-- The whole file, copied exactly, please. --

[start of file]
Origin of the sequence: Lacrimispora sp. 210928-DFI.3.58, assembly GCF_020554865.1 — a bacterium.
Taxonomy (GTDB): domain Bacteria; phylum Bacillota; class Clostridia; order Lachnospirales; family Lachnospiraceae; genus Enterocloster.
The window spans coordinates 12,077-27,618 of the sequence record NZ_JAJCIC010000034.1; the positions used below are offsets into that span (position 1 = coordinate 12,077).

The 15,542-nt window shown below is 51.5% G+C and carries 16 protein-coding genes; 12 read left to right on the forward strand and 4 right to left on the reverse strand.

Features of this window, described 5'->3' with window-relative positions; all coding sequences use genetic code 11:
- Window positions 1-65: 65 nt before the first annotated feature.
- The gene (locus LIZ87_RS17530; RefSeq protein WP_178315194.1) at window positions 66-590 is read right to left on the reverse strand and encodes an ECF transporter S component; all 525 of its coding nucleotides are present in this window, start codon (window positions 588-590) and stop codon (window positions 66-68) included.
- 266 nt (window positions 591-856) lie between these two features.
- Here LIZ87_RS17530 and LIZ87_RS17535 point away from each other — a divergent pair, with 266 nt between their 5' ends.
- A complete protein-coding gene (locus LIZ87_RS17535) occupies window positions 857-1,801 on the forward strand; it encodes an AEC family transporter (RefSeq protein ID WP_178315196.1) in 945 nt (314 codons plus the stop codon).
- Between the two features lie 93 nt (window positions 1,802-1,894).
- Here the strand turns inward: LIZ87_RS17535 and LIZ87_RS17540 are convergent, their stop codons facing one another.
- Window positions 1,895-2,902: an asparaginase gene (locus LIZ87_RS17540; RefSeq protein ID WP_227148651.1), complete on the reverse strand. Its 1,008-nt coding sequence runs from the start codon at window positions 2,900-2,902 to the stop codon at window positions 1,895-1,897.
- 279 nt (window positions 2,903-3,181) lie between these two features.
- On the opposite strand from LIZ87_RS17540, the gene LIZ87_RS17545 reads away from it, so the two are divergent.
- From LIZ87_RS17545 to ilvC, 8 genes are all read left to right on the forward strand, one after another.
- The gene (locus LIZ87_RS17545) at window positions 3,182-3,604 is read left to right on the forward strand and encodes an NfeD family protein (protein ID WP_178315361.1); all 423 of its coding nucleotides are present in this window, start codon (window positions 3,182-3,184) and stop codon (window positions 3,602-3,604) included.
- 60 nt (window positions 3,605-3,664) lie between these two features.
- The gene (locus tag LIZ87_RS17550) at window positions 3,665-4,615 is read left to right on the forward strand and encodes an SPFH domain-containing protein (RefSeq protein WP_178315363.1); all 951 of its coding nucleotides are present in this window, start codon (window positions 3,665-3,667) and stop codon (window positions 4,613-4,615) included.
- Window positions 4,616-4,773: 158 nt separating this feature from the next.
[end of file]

Origin of the sequence: Lacrimispora sp. 210928-DFI.3.58, assembly GCF_020554865.1 — a bacterium.
Taxonomy (GTDB): domain Bacteria; phylum Bacillota; class Clostridia; order Lachnospirales; family Lachnospiraceae; genus Enterocloster.
The window spans coordinates 12,077-27,618 of the sequence record NZ_JAJCIC010000034.1; the positions used below are offsets into that span (position 1 = coordinate 12,077).

The 15,542-nt window shown below is 51.5% G+C and carries 16 protein-coding genes; 12 read left to right on the forward strand and 4 right to left on the reverse strand.

Features of this window, described 5'->3' with window-relative positions; all coding sequences use genetic code 11:
- Window positions 1-65: 65 nt before the first annotated feature.
- The gene (locus LIZ87_RS17530; RefSeq protein WP_178315194.1) at window positions 66-590 is read right to left on the reverse strand and encodes an ECF transporter S component; all 525 of its coding nucleotides are present in this window, start codon (window positions 588-590) and stop codon (window positions 66-68) included.
- 266 nt (window positions 591-856) lie between these two features.
- Here LIZ87_RS17530 and LIZ87_RS17535 point away from each other — a divergent pair, with 266 nt between their 5' ends.
- A complete protein-coding gene (locus LIZ87_RS17535) occupies window positions 857-1,801 on the forward strand; it encodes an AEC family transporter (RefSeq protein ID WP_178315196.1) in 945 nt (314 codons plus the stop codon).
- Between the two features lie 93 nt (window positions 1,802-1,894).
- Here the strand turns inward: LIZ87_RS17535 and LIZ87_RS17540 are convergent, their stop codons facing one another.
- Window positions 1,895-2,902: an asparaginase gene (locus LIZ87_RS17540; RefSeq protein ID WP_227148651.1), complete on the reverse strand. Its 1,008-nt coding sequence runs from the start codon at window positions 2,900-2,902 to the stop codon at window positions 1,895-1,897.
- 279 nt (window positions 2,903-3,181) lie between these two features.
- On the opposite strand from LIZ87_RS17540, the gene LIZ87_RS17545 reads away from it, so the two are divergent.
- From LIZ87_RS17545 to ilvC, 8 genes are all read left to right on the forward strand, one after another.
- The gene (locus LIZ87_RS17545) at window positions 3,182-3,604 is read left to right on the forward strand and encodes an NfeD family protein (protein ID WP_178315361.1); all 423 of its coding nucleotides are present in this window, start codon (window positions 3,182-3,184) and stop codon (window positions 3,602-3,604) included.
- 60 nt (window positions 3,605-3,664) lie between these two features.
- The gene (locus tag LIZ87_RS17550) at window positions 3,665-4,615 is read left to right on the forward strand and encodes an SPFH domain-containing protein (RefSeq protein WP_178315363.1); all 951 of its coding nucleotides are present in this window, start codon (window positions 3,665-3,667) and stop codon (window positions 4,613-4,615) included.
- Window positions 4,616-4,773: 158 nt separating this feature from the next.